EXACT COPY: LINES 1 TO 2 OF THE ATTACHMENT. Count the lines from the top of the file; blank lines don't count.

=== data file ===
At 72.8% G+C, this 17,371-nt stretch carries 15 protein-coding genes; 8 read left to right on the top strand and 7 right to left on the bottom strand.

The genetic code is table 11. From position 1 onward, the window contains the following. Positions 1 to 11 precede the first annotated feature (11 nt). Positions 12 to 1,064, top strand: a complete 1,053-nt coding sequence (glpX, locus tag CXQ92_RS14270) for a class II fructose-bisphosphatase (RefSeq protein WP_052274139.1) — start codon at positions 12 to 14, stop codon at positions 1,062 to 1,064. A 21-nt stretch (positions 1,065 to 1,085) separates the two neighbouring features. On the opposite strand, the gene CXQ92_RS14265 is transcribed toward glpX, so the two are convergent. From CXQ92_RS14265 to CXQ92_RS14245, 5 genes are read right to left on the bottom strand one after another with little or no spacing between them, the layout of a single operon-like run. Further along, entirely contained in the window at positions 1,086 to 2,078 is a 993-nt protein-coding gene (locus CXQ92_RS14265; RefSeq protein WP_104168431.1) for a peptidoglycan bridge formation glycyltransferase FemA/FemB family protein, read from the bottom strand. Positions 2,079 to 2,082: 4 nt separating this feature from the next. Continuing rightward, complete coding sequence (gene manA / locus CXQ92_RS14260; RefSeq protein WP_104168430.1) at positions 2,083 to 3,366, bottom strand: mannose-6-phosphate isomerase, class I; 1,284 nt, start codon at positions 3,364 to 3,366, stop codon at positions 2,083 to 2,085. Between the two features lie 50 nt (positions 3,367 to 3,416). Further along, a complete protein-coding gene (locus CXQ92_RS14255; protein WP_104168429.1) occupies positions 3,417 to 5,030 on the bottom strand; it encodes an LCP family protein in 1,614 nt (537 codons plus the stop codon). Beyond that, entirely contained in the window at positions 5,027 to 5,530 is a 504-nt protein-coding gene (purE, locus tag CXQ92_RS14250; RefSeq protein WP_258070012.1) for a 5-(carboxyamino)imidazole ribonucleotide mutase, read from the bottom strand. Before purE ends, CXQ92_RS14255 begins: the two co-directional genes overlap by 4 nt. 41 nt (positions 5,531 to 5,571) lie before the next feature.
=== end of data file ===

At 72.8% G+C, this 17,371-nt stretch carries 15 protein-coding genes; 8 read left to right on the top strand and 7 right to left on the bottom strand.

The genetic code is table 11. From position 1 onward, the window contains the following. Positions 1 to 11 precede the first annotated feature (11 nt). Positions 12 to 1,064, top strand: a complete 1,053-nt coding sequence (glpX, locus tag CXQ92_RS14270) for a class II fructose-bisphosphatase (RefSeq protein WP_052274139.1) — start codon at positions 12 to 14, stop codon at positions 1,062 to 1,064. A 21-nt stretch (positions 1,065 to 1,085) separates the two neighbouring features. On the opposite strand, the gene CXQ92_RS14265 is transcribed toward glpX, so the two are convergent. From CXQ92_RS14265 to CXQ92_RS14245, 5 genes are read right to left on the bottom strand one after another with little or no spacing between them, the layout of a single operon-like run. Further along, entirely contained in the window at positions 1,086 to 2,078 is a 993-nt protein-coding gene (locus CXQ92_RS14265; RefSeq protein WP_104168431.1) for a peptidoglycan bridge formation glycyltransferase FemA/FemB family protein, read from the bottom strand. Positions 2,079 to 2,082: 4 nt separating this feature from the next. Continuing rightward, complete coding sequence (gene manA / locus CXQ92_RS14260; RefSeq protein WP_104168430.1) at positions 2,083 to 3,366, bottom strand: mannose-6-phosphate isomerase, class I; 1,284 nt, start codon at positions 3,364 to 3,366, stop codon at positions 2,083 to 2,085. Between the two features lie 50 nt (positions 3,367 to 3,416). Further along, a complete protein-coding gene (locus CXQ92_RS14255; protein WP_104168429.1) occupies positions 3,417 to 5,030 on the bottom strand; it encodes an LCP family protein in 1,614 nt (537 codons plus the stop codon). Beyond that, entirely contained in the window at positions 5,027 to 5,530 is a 504-nt protein-coding gene (purE, locus tag CXQ92_RS14250; RefSeq protein WP_258070012.1) for a 5-(carboxyamino)imidazole ribonucleotide mutase, read from the bottom strand. Before purE ends, CXQ92_RS14255 begins: the two co-directional genes overlap by 4 nt. 41 nt (positions 5,531 to 5,571) lie before the next feature.